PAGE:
Nine people have been taken to hospital Wednesday morning, and four of them were children, after fire fighters were called to a home where one person was already unconscious and the carbon monoxide detector was reportedly sounding.
The Saskatoon Fire Department’s Assistant Chief Wayne Rodger says for someone to be unconscious from carbon monoxide poisoning there would have to be sustained exposure but for how long, they are not sure yet.
“Sask Energy is there now, you know, looking at the appliances in the home to see if they can determine where the source of the carbon monoxide is originating.”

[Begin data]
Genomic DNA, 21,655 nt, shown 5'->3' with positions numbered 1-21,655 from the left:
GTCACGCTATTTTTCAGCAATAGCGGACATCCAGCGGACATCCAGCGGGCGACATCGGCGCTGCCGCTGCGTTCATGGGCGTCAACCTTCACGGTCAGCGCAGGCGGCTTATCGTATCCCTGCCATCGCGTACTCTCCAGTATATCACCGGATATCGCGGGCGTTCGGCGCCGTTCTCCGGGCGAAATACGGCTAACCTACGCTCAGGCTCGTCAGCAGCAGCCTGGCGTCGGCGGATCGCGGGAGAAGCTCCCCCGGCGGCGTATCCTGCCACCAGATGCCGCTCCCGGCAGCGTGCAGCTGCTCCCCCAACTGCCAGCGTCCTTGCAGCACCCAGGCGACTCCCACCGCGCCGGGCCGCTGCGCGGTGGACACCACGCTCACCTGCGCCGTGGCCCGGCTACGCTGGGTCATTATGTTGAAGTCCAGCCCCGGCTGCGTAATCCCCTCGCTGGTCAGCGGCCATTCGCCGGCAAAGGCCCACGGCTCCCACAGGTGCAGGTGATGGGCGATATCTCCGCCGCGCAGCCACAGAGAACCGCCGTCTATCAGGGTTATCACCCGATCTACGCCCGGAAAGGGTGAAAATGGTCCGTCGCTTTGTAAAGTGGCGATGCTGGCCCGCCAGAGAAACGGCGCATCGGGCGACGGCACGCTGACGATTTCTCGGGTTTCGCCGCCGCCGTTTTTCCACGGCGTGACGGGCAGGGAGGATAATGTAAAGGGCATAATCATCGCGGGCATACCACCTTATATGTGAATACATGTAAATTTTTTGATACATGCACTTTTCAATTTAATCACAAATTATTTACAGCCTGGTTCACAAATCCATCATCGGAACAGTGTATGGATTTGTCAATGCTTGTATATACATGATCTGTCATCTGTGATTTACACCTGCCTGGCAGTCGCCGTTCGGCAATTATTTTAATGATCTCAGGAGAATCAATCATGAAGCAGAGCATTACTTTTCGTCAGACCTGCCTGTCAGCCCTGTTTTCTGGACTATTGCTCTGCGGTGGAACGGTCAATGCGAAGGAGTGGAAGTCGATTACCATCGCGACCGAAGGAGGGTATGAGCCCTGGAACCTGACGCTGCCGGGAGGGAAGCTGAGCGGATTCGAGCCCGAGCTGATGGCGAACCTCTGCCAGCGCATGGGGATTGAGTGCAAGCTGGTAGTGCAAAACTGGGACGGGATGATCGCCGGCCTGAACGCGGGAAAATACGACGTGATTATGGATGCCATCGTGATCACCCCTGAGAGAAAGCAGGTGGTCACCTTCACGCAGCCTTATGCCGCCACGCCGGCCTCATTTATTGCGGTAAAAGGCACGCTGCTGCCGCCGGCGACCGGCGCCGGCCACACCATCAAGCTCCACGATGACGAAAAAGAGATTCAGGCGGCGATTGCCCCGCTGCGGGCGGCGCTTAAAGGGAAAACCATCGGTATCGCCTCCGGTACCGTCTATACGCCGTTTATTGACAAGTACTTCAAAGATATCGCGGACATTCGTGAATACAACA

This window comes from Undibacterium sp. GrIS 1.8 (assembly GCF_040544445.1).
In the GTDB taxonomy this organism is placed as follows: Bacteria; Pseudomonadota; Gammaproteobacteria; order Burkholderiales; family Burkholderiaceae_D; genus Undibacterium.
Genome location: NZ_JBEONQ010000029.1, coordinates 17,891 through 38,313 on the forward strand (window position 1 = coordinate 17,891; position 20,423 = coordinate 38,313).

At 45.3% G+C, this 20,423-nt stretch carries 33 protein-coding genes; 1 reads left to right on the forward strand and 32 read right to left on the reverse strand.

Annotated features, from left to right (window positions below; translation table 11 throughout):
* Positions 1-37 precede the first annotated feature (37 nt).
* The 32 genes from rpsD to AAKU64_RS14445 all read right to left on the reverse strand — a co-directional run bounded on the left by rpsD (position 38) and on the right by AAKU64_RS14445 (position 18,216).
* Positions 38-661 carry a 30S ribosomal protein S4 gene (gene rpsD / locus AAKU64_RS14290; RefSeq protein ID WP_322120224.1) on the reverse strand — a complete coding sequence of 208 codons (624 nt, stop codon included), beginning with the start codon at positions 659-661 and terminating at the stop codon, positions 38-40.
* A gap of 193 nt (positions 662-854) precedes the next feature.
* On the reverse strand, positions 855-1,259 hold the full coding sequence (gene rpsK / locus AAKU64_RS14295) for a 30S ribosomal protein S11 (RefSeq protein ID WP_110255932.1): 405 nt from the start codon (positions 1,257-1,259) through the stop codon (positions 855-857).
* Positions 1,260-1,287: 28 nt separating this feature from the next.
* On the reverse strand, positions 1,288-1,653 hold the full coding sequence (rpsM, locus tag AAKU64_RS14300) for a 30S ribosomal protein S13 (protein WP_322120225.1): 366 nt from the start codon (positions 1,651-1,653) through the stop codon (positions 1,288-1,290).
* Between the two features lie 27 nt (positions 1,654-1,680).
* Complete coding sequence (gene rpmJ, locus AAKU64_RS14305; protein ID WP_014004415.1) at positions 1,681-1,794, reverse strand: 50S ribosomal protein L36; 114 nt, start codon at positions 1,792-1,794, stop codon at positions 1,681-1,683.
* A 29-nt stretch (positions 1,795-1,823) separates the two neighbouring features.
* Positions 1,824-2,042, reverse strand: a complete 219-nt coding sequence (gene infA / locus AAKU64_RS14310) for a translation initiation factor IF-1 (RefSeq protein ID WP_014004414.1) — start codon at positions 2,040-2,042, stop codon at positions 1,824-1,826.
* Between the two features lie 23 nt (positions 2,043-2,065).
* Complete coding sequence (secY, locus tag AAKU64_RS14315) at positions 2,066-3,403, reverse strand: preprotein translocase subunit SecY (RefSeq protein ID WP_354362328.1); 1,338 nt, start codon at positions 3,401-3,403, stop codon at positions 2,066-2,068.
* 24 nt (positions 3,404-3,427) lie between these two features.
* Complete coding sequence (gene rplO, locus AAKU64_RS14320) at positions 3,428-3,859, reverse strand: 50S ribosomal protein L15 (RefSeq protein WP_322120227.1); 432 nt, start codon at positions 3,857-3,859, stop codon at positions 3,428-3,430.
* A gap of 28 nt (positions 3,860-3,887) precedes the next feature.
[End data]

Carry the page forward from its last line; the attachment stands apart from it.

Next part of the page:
The call came in around 9:20 am from the 300 block of Avenue T North. At the doorway, firefighters recorded carbon monoxide levels of over 100 parts per million. Everyone was removed from the home and a further search indicated readings inside of 160 to 190 parts per million of carbon monoxide.
Rodger says generally speaking if all your appliances are functioning normally, most homes would have a reading of 0 as it pertains to carbon monoxide.
He says that would change slightly if there was a smoker who lived in the home because of the combustion and exposure to tobacco.
The Saskatoon Fire Department stresses that a functioning carbon monoxide alarm can be the difference in preventing tragedy. They point out the gas is colourless, odourless and tasteless but the symptoms include headache, fatigue, confusion, dizziness, nausea and vomiting.